HISTORICAL ENCYCLOPEDIA OF ILLINOIS
& HISTORY OF MORGAN COUNTY
Munsell Publishing Company, Publishers, 1906.




GRAFF, WASHINGTON , (deceased), who was one of the most successful and highly respected pioneer agriculturists of Morgan County, was born in Nelson, Ky., in 1826, a son of David and Susan Graff. His father, who was also a native of Kentucky, brought his family to Illinois in 1834, locating about a mile and a half south of the site of Arnold in Township 15, Range 9, where he purchased a claim which had been entered upon by another man. Two years later he took up a quarter section of Government land located directly west of the site of Arnold, which he made his home for the remainder of his life. His energy was directed to the improvement of his land and the raising of stock, in both of which undertakings he was fairly successful. Politically he was a Whig and a stanch Abolitionist. He died February 4, 1850, and in the will which he left it is interesting to note some of the valuations placed upon livestock. While horses were appraised at $40 each, cows were quoted at $8, hogs at $1, and sheep at the remarkable value of seventy-five cents. The valuation placed upon wagons was extremely high, on account of the expense of making them in those days.

David Graff and his wife became the parents of the following named children: Two sons-George and Washington; and seven daughters-Susan Willett; Louisa, wife of Samuel McClure; Amanda, wife of Rector Gore; Mary, wife of James Thornton; Ann, wife of Eli C. Ransdell; Elizabeth and Parthenia.

Washington Graff was the youngest child in the family. He received his education in the subscription schools of the county, and was reared to a farming life. In 1849 he joined Captain Heslop's company, which traveled by way of the Sante Fe trail to California. After remaining two years in the gold camps of that State, he returned to Morgan County with about $2,000, the fruit of his operations in the mines and in general merchandising. This money he immediately invested in a tract of farming land lying near his father's homestead. About a year later he purchased a body of land lying on Indian Creek, near Prentice, to which he moved, and where he resided during the remainder of his life. So successful were his farming and stock operations that he accumulated 1,400 acres of land, all in one body, and most of which was exceedingly fertile and easily cultivable. He became one of the influential citizens of Morgan County, and exhibited a deep and abiding interest in the welfare of the community. A stanch Republican in politics, he was the choice of his party for the office of County Commissioner in 1876; and though the normal Democratic majority in the county at that time was about 900, he lacked but 60 votes of being elected. Mr. Graff was a devoted member of the Christian Church, and for a number of years filled the office of School Director. He was a firm friend of education, and invariably secured the best qualified instructors for the school in his district which it was practicable to obtain. He died November 7, 1895.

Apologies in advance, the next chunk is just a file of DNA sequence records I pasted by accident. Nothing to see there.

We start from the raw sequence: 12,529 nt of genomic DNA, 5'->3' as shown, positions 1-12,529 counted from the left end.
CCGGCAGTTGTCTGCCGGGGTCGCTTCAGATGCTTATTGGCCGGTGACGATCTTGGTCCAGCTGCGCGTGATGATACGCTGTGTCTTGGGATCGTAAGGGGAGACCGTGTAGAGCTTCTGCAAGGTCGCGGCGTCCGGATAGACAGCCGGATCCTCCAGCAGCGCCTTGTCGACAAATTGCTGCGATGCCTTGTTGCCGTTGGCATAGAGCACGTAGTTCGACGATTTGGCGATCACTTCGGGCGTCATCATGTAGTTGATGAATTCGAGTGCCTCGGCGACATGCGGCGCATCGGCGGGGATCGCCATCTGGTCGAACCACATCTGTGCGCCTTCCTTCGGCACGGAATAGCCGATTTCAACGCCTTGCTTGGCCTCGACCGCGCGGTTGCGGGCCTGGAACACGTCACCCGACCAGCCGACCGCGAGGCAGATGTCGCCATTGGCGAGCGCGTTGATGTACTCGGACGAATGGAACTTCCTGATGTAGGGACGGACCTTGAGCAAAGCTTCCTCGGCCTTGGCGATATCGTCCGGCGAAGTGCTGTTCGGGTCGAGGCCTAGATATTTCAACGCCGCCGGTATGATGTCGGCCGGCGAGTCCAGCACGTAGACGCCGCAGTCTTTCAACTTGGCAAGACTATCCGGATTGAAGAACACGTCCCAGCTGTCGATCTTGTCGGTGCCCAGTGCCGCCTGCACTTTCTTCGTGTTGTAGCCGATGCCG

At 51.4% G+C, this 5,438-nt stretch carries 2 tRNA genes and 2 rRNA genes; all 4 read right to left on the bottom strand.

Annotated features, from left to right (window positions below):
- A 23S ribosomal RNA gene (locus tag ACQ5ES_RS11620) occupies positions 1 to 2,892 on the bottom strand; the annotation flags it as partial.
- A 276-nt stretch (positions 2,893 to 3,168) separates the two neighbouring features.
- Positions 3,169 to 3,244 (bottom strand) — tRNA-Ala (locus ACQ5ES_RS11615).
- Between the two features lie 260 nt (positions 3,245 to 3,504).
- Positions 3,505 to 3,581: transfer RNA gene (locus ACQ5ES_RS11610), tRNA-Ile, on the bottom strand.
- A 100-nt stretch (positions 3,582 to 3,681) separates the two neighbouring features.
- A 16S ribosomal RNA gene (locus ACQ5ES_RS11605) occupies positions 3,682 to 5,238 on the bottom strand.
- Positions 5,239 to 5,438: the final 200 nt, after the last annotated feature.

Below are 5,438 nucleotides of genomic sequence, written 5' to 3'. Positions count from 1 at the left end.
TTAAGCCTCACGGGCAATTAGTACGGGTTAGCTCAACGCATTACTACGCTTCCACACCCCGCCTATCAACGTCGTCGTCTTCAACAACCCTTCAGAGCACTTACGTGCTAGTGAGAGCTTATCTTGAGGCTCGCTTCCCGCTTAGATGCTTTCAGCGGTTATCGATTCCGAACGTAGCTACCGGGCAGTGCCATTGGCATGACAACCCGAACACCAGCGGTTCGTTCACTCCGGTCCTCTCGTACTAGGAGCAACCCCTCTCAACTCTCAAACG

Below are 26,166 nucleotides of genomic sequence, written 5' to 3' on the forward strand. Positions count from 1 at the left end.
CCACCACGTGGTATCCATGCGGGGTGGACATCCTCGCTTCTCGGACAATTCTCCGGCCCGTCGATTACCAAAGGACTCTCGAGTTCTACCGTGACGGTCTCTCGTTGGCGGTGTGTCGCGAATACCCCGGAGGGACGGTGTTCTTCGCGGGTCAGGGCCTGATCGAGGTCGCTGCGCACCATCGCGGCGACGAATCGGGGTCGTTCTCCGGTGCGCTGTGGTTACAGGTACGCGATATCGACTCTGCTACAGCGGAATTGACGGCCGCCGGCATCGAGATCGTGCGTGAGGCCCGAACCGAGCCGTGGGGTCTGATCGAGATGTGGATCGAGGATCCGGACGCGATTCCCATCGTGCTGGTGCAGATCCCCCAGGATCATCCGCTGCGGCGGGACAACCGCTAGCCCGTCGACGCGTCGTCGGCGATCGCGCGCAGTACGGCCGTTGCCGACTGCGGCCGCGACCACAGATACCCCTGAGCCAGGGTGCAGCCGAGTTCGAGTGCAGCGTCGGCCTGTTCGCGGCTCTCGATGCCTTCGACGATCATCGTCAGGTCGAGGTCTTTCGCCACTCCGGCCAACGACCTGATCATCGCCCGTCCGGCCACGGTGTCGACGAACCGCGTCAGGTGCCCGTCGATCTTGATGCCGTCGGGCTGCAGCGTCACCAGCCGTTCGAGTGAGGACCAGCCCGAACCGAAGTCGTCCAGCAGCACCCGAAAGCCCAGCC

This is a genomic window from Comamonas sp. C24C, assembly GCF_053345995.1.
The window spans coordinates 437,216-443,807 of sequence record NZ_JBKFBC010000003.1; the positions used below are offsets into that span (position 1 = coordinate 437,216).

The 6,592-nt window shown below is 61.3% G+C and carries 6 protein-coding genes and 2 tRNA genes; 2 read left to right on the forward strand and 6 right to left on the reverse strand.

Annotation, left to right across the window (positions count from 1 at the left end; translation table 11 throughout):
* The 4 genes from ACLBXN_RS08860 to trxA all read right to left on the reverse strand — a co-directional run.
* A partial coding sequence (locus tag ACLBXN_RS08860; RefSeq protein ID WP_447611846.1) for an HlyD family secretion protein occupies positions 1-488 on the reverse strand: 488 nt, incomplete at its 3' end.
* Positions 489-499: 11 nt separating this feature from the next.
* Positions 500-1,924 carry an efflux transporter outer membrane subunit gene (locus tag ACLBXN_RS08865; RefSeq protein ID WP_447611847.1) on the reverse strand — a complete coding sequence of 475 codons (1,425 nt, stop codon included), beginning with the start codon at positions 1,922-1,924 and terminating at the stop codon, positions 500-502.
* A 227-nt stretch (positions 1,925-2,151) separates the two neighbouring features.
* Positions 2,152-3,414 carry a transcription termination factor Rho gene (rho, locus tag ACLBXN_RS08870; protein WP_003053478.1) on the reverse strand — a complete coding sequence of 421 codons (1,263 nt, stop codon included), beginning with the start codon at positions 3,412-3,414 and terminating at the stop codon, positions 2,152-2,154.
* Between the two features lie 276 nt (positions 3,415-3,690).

Mr. Graff was thrice married, and by his first wife, Almarinda Flinn, became the father of seven children: Mary E., William, Margaret, Franklin M., Zadock Wright, Grant, and one child who died in infancy. By his second marriage with Elizabeth F. Owen there were two children, viz.: Charles B. and Lula. His third wife and widow was Minnie Christen, who survives him, and now occupies the home farm near Prentice. She is the mother of the following named children: Almarinda, John W., Katie, Myrtle and Parthenia.


1906 Index

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